There are very few places where humans and polar bears cohabit. Kate Humble, Simon Reeve and wildlife cameraman Gordon Buchanan recently broadcast live from one of them: Churchill, Manitoba.
For two months a year, the residents of this tiny town in northern Canada share their streets with the world’s largest terrestrial carnivore. After spending the summer months hibernating on the Arctic tundra, hundreds of polar bears gather on the shores of Hudson Bay, waiting for sea ice to form so they can begin their annual seal hunt.
Polar bear waiting for the sea ice to freeze
Churchill is famous for being the polar bear capital of the world and it didn’t disappoint. By the end of her first day, Humble had seen four and hadn’t even left the town. She and Buchanan – whose follow-up documentary, Life in Polar Bear Town, airs on BBC2 on Saturday 31st – broadcast live from the snow-covered tundra in temperatures of minus 13°C and 50mph winds.
Here’s how to follow in their footsteps.
When should I go?
October to mid-November. You’ll need to book your trip six months to a year in advance.
How do I get there?
There are no roads to Churchill, so fly to Winnipeg, which is 750 miles south, and take a connecting flight or a two-day train.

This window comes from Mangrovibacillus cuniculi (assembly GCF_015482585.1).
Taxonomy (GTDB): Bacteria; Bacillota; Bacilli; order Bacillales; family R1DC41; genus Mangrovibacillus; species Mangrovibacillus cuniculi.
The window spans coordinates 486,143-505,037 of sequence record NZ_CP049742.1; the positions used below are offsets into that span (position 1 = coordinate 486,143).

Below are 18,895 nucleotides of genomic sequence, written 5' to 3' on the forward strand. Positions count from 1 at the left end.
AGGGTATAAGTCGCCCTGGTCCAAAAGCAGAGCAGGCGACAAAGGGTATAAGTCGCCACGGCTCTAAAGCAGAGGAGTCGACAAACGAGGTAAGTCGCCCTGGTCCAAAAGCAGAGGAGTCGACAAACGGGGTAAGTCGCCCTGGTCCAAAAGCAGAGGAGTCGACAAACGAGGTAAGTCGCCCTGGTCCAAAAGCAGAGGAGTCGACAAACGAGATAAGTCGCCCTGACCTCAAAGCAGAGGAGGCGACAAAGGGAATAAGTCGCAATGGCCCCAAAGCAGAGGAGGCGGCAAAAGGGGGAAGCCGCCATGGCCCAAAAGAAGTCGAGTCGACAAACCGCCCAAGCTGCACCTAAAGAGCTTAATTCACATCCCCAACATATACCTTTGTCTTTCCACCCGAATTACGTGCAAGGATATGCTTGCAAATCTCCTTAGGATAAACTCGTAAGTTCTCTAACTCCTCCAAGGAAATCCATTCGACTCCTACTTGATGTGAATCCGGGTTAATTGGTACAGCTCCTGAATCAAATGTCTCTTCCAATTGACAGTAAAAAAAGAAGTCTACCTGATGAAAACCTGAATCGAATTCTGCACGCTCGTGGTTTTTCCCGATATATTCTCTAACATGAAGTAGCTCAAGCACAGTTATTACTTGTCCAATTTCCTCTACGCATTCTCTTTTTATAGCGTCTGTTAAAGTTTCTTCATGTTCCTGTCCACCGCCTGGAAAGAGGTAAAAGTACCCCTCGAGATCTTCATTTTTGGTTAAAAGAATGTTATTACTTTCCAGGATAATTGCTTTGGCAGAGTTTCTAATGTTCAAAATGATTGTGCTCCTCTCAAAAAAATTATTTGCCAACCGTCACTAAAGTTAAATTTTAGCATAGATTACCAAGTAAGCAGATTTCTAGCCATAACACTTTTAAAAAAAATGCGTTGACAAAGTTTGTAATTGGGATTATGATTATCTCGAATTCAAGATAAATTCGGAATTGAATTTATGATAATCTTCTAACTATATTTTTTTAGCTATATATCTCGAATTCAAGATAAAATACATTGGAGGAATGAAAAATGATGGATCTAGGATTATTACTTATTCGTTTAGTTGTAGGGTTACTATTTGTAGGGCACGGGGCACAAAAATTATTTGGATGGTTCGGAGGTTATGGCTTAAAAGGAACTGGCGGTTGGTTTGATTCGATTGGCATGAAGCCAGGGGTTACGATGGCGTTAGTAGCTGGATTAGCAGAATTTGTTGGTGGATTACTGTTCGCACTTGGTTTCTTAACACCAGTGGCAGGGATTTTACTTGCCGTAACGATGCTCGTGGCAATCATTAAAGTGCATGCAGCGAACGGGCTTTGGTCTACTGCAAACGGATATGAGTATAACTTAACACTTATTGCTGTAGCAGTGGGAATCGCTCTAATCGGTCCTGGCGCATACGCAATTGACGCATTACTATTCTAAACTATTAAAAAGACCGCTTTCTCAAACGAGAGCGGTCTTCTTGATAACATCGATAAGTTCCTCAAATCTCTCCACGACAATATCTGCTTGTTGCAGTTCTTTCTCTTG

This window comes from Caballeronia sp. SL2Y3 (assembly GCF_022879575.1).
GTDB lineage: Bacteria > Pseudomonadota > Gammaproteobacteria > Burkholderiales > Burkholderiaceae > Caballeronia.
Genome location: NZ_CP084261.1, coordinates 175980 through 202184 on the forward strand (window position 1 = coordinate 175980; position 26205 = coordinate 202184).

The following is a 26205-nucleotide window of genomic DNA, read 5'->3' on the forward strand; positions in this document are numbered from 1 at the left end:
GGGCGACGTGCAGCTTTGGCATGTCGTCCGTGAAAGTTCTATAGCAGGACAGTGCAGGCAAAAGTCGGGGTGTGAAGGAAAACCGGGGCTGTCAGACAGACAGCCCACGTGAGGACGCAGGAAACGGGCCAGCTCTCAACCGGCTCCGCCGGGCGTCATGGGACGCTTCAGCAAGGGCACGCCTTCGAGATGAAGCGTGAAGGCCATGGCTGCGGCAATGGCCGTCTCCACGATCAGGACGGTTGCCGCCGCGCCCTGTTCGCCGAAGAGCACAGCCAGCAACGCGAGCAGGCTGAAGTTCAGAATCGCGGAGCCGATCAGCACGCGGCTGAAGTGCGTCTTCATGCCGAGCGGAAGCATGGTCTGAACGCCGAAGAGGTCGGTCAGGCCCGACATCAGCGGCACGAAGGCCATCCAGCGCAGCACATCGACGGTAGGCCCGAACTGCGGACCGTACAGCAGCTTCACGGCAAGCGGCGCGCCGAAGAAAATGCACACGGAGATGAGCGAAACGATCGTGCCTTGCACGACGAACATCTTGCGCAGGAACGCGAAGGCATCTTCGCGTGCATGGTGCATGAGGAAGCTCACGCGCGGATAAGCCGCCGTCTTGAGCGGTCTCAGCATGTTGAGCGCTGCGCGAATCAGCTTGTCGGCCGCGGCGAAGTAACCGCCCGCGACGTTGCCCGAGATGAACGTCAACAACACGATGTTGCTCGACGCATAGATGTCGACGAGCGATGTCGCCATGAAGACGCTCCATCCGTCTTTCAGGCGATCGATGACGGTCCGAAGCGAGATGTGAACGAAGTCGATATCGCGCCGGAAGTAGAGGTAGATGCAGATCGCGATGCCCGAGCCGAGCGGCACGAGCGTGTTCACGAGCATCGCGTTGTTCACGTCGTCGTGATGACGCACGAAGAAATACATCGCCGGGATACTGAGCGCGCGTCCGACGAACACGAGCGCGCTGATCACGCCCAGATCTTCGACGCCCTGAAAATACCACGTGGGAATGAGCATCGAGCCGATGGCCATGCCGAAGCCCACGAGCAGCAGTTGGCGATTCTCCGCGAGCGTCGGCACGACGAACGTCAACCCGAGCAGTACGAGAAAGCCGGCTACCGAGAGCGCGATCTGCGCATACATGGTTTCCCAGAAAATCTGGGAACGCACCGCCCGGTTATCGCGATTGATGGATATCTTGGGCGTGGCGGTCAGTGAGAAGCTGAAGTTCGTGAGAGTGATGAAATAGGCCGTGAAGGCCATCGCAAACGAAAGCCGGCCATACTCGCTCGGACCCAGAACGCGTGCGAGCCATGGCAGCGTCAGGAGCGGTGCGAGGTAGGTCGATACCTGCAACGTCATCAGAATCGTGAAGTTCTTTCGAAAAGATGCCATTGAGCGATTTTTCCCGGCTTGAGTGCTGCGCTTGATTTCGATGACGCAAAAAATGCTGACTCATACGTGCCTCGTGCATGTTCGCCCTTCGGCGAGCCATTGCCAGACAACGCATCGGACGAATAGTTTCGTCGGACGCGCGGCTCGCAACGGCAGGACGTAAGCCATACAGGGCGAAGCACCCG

The tiny town of Churchill, Manitoba. Number of residents: between 7 and 800. Number of polar bears in the region: around 800.
Where do I stay?
There are a dozen lodges in town and a couple on the tundra, if you really want to experience the Arctic wilds. Accommodation isn’t luxurious, but it’s warm, comfortable and very friendly.
So how do I see polar bears?
Plan to spend two days on the tundra in a buggy, much like the one Kate Humble rode in.
What should I do if I meet a bear in town?
Take refuge in a car – nobody locks their vehicle in Churchill – and call the Polar Bear Cops. Yes, that’s really what the locals call the alert team tasked with keeping the town safe.
How dangerous is it?
Bear attacks are actually very rare in Churchill and the last fatality was back in 1983.
What should I pack?
It’s very cold so take well-insulated, snow-proof thermal clothes – and a camera.
What else can I do there?
If you’re lucky, you’ll see the Northern Lights. You can also do helicopter tours, dog-sledding and guided hikes to see Arctic hares and foxes and Hudson Bay’s abundant birds.
If you don’t fancy the cold and decide to visit in summer instead, between late June and August you can spot beluga whales by boat – 57,000 migrate to Churchill’s warmer waters to calf.
Gordon Buchanan with a polar bear
Life in Polar Bear Town is on 31 December on BBC2 6.15pm
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